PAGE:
"They will win a national championship if Odyssey Sims can play at that level consistently, because she's so doggone smart," Blair said. "If she can play that way, I do not believe there's a better point guard in the country that can play both ends of the court.
"They've got some unselfish players that are about winning championships. They've got kids that will share the spotlight while Griner does her thing."
Such as Jordan Madden (10 points, four rebounds) and Kimetria "Nae-nae" Hayden (five and seven). Griner enjoyed that, too, saying, "I love games like this. This is a special team."
Actually, Texas A&M is a good team, too, regardless of how it looked Saturday. The Aggies went 11-7 in Big 12 play this season but showed during the first two games of this tournament that they have the capacity to make another NCAA tournament run.
"We probably won't play a team better than Baylor, and we played them three times," said Aggies center Kelsey Bone. "We have to use these things. There's some good things that happened in this game today, but we shot 27 percent."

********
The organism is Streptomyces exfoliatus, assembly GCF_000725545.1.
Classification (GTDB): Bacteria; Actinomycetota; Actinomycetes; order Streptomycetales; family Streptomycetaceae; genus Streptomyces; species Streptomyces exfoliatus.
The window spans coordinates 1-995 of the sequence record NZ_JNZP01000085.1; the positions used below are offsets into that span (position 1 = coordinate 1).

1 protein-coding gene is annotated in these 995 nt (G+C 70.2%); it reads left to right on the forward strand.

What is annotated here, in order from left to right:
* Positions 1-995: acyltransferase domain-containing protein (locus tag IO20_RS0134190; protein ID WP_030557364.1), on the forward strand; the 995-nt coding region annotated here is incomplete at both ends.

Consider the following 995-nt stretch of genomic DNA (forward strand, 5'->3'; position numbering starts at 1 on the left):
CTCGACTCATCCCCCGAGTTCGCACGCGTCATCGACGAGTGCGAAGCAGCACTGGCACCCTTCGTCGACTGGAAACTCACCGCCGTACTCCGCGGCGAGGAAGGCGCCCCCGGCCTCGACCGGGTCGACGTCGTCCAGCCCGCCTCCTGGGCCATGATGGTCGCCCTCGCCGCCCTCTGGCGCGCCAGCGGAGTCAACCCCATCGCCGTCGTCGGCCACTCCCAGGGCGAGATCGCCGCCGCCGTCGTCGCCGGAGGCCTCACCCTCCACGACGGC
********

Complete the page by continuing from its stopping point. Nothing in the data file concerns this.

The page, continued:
That's what Baylor does to you -- along with relentless attacking on offense. They dominated the Big 12 in every aspect this season.
"I told them after the game how proud I was of them, and that I understand the mission that we're on," Mulkey said. "But this is special. And don't take it for granted.
"I've really loved their mindset. They're not in the locker room high-fiving, ooing and awing, going crazy in there. It's more like a business-like approach. Let's get ready for what you ultimately want, and that's the national championship."